Hubert Sattler (21 January 1817 - 3 April 1904) worked under pseudonyms Louis Ritchard, E Grossen and Stähly-Rychen, was an Austrian landscape painter.
Hubert Sattler was born in Salzburg. His father, Johann Michael Sattler, was also a landscape painter and created the Sattler Panorama of Salzburg in 1825-29. Hubert donated it and more than 300 of his own works to the city in 1870; the panorama is on permanent display in the Panorama Museum inside the Salzburg Museum, together with a rotating exhibit drawn from approximately 150 of Herbert's cosmoramas held by the museum.
Sattler toured with his father and first learnt drawing and painting from him, then attended the Academy of Fine Arts in Vienna at the age of 12, and his father worked with him on many of his early works.
His work is characterised by a high level of detail, in which they were displayed under lights in a dark room to customers looking through an aperture and often a magnifying lens. He painted landscapes in many European countries and also the Near East and Latin America, including views of both natural vistas and cities. His views were unusually accurate and up to date; he went on painting expeditions and then worked at home from his own detailed studies and from photographs, while many previous cosmoramas were based on old engravings.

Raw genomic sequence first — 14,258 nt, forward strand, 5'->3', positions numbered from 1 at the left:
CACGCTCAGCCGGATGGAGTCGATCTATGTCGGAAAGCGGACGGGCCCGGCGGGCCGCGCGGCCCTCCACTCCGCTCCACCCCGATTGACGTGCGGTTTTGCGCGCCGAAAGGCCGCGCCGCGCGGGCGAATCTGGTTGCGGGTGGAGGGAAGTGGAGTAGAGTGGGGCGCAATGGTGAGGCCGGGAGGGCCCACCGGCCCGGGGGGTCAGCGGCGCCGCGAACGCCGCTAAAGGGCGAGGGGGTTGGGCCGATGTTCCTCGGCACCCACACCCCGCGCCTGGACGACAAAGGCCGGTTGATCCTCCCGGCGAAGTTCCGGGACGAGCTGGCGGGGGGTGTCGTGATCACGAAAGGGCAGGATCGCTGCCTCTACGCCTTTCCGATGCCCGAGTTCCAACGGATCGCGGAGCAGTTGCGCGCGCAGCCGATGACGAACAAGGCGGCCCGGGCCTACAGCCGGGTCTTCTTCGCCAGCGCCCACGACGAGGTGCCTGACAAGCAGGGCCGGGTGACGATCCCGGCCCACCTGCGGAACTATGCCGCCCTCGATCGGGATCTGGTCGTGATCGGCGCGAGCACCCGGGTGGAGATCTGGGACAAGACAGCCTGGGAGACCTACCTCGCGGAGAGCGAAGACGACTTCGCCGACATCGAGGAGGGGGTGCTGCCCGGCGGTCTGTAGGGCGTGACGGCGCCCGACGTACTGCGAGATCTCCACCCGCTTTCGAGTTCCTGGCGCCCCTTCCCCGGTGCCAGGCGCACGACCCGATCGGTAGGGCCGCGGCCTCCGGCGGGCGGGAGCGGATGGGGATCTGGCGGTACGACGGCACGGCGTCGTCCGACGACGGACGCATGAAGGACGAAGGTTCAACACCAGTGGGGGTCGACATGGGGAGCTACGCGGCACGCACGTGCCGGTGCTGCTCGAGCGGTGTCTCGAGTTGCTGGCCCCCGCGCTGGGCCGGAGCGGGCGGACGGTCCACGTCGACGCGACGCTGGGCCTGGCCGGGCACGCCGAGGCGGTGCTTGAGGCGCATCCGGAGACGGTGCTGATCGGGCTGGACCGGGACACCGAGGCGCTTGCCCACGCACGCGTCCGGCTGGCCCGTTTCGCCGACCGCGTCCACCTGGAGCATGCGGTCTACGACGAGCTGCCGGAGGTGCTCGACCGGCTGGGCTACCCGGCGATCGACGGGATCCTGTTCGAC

On her 1842 journey to the Near East, Ida Pfeiffer of Vienna met him and travelled with him for a while; in her published diary, she recorded how he was stoned by local people while sketching in Damascus. He exhibited his cosmoramas in many countries including in North America, travelling with a specially made temporary building. Late in life he spent many years in Vienna.
Sattler's son, also Hubert Sattler, was an ophthalmologist.
He died in Vienna and is buried in Salzburg in an honorary grave together with his father. The Hubert-Sattler-Gasse in the Neustadt area of Salzburg was named in his honour.